Throughout 1892 James Joyce conducted his own education at home in Blackrock, with some assistance from his mother, who quizzed him on the work he set himself. Once settled in the city, he was briefly placed in the Christian Brother School on North Richmond Street - a lowly religious order that was social anathema to Joyce père et fils. Release came through the good offices of Fr. Conmee, who met Mr. Joyce on Mountjoy Square and offered a charitable rescue in his new capacity as Director of Studies at Belvedere College. On 6 April 1893, James and Stanislaus entered the Jesuit day-school at the top of North Great George’s Street, not far from their present home. Established in the former town house of the Rochfort Earls of Belvedere (to which was added the contiguous home of Lord Fingall), the school catered for middle-class and professional Catholic families who more resembled the Joyces than the gentry-oriented milieu at Clongowes Wood. It nevertheless matched the senior Jesuit college in pedagogic essentials barring only cricket and an approximation to the English ‘public school’ régime. Joyce was more than equal to the intellectual challenge of the class-room. On the social front his actual circumstances (in so far as his peers understood them) posed a difficulty that caused him to intensify the air of independence he had gathered round him like a cloak in the previous year. Joyce made an early mark with essay-writing in a weekly challenge orchestrated by his English teacher George Dempsey, with whom he resumed contact in later life. During this period he read Lamb’s The Adventures of Ulysses as part of Intermediate Syllabus along with selections from Ovid and Caesar, the English romantic poets, and poems of Samuel Ferguson chosen for the Irish syllabus by the National Librarian T. W. Lyster. He also studied modern languages along with maths and physic (though never distinguished in the scientific subjects). His attitude to his studies was at once competitive and debonair and when he won a £20 award in the Intermediate Examinations for 1894 he characteristically doled it out in ‘loans’ to his siblings and spent even more on his parents in the form of a dinner at Jammet’s, the most fashionable Dublin restaurant. In the same summer he travelled to Glasgow with his father on a musical skite, also at the expense of the Intermediate Board. In the 1895 sessions, he retained the earlier award for three more years and took an essay prize of £3. All the while, his position of future bread-winner and ultimate saviour when his education would be over entered more and more into the hopes of the family and was more and more resisted by the gifted boy himself.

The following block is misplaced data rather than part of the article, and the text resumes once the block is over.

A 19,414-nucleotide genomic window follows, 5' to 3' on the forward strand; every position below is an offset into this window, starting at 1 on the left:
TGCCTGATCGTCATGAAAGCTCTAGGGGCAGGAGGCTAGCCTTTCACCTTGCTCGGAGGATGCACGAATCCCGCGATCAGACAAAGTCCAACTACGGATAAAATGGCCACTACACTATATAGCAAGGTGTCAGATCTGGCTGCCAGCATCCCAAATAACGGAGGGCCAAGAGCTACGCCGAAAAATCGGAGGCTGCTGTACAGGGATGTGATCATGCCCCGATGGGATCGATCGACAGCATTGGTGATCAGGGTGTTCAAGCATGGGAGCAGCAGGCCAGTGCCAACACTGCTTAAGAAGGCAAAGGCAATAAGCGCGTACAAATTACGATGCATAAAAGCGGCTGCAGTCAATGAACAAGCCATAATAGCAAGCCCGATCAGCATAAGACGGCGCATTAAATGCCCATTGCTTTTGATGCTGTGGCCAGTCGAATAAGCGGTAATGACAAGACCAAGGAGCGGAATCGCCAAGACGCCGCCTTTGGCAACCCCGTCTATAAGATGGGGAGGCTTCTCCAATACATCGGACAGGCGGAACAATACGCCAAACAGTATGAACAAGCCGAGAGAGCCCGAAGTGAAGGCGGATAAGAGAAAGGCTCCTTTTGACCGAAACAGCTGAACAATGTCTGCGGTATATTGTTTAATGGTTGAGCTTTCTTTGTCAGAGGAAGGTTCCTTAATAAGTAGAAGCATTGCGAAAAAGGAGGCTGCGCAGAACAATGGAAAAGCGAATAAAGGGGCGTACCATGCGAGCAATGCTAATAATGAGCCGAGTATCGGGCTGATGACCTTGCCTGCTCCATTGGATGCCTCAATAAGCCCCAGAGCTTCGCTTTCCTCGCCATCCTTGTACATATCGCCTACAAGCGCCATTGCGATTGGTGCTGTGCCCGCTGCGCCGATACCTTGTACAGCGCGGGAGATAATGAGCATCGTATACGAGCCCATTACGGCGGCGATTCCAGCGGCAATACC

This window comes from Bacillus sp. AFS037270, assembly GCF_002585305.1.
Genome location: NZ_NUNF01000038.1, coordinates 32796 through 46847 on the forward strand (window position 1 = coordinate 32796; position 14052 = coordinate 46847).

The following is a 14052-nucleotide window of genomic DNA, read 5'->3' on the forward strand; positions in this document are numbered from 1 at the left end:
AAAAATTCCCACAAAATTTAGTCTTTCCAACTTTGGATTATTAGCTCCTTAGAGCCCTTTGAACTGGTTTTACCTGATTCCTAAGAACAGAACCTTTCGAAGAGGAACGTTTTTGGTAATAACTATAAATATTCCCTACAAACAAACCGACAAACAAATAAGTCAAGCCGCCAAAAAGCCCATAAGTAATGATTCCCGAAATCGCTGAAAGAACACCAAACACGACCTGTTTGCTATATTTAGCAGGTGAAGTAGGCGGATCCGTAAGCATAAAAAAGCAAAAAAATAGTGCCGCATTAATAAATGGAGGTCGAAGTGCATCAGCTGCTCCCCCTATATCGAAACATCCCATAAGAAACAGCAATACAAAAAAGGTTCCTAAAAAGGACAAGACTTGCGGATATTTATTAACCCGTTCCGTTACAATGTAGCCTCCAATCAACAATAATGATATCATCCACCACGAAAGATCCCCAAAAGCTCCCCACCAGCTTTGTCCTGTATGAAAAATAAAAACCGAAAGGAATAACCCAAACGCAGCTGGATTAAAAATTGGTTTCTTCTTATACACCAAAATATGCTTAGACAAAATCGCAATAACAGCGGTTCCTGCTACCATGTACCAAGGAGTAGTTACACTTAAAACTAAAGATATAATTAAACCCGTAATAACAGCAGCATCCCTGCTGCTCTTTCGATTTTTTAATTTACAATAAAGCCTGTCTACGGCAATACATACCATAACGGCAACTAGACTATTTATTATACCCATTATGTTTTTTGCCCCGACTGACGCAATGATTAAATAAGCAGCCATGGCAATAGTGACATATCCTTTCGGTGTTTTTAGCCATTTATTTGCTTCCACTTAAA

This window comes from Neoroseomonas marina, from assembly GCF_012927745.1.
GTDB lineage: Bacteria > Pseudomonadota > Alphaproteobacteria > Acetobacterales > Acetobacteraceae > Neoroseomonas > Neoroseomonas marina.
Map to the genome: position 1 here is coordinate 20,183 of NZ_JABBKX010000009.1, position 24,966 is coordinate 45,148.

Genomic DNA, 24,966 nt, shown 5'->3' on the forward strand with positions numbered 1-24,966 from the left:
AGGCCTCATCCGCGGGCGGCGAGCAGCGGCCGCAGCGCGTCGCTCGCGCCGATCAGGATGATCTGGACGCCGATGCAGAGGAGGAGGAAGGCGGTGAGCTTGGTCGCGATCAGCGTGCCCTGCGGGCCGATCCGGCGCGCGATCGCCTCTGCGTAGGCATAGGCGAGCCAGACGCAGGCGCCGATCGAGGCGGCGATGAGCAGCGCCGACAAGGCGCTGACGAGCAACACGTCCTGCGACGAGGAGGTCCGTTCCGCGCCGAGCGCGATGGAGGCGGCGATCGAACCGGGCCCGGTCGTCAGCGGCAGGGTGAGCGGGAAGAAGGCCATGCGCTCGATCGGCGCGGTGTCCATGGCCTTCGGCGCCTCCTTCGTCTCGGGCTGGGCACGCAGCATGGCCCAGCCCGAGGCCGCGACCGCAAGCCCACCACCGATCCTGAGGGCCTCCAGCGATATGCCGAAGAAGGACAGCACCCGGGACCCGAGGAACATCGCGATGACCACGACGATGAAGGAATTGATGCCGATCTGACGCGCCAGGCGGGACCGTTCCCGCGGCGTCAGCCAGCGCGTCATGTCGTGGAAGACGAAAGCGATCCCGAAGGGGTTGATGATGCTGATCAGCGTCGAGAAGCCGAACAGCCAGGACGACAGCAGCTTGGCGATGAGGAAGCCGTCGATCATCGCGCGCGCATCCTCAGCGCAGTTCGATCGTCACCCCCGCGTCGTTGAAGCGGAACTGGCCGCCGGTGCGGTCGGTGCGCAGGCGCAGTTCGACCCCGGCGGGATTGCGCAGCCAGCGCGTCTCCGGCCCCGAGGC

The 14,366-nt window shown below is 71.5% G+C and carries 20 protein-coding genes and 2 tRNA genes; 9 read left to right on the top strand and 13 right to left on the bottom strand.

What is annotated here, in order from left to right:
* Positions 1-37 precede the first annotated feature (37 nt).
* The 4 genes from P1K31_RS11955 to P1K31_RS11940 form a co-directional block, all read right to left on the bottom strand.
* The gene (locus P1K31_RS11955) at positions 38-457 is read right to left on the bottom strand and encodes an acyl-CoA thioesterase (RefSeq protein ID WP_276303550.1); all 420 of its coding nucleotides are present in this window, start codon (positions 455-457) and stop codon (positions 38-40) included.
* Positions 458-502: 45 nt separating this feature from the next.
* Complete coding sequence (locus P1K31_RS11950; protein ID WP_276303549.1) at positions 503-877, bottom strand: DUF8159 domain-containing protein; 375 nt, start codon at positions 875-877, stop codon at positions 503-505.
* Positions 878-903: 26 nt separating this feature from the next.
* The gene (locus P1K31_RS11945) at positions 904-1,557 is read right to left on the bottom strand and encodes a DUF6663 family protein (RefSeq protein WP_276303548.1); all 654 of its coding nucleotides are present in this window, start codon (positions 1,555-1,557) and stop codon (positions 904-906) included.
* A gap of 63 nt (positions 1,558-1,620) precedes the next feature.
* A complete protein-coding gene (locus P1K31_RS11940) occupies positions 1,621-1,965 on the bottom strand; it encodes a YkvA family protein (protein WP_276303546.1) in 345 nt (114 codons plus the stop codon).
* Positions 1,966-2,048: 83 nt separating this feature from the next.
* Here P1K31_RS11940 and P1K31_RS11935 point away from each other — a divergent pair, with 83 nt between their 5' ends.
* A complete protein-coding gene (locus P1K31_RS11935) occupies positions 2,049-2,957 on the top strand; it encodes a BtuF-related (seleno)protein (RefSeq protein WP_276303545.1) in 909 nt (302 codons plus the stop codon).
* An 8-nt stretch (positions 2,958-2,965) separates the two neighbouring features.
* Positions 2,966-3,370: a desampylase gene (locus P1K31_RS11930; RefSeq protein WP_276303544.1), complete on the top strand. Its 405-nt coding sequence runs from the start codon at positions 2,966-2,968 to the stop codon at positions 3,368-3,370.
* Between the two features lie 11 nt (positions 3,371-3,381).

Those hopes were warranted, at least, by the increasingly desperate condition of the family exchequer. In February 1893 John Joyce was compelled to dispose of the last Cork properties for purposes of repaying Reuben J. Dodd - one of the creditors who had sued him in 1892 and whom he had subsequently infuriated by attempted to repossess his security on the loan by underhand means. (Dodd is a butt of satirical abuse and spurious charges of Judaism in Ulysses.) Joyce travelled with his father to Cork on this occasion and glimpsed the provincial life that had shaped the latter’s character and informed his self-esteem. The trip conferred on him the idea that the ‘slight thread of union’ between father and son was sundering due to the ‘gradual rustinesss [of] the upper station.’ In 1894 the family moved to a newly-built villa at Millbourne Terrace, Drumcondra, remaining there two years before trekking on in 1896 to 13 North Richmond Street (off North Circular Road at a dog's leg to its juncture with Fitzgibbon Street, and also the location of the Christian Brothers School featured in the Dubliners story “An Encounter”. Within a within a twelvemonth they had resettled at settles 29 Windsor Ave., Fairview. The family then migrated to 225 Richmond Road in May 1899, and by autumn of that year they were sharing a delapidated house at 12 Richmond Avenue, also in Fairview, with a Richard Hughes and his young family. A further exodus would be made to 8 Royal Terrace, Fairview, in May 1900 before moving within the year to an artesan dwelling at 32 Glengarriff Parade off the North Circular Road, again in autumn, and thence to 7 St. Peter’s Terrace in Cabra, in autumn 1902 - the last address that Joyce would share with his father. The uniform feature of this series of shifts and flittings was a continually downward spiral in the course of which John Joyce’s preferred method of departure was to agree to quit on condition of a good reference from the last landlord for presentation to the next.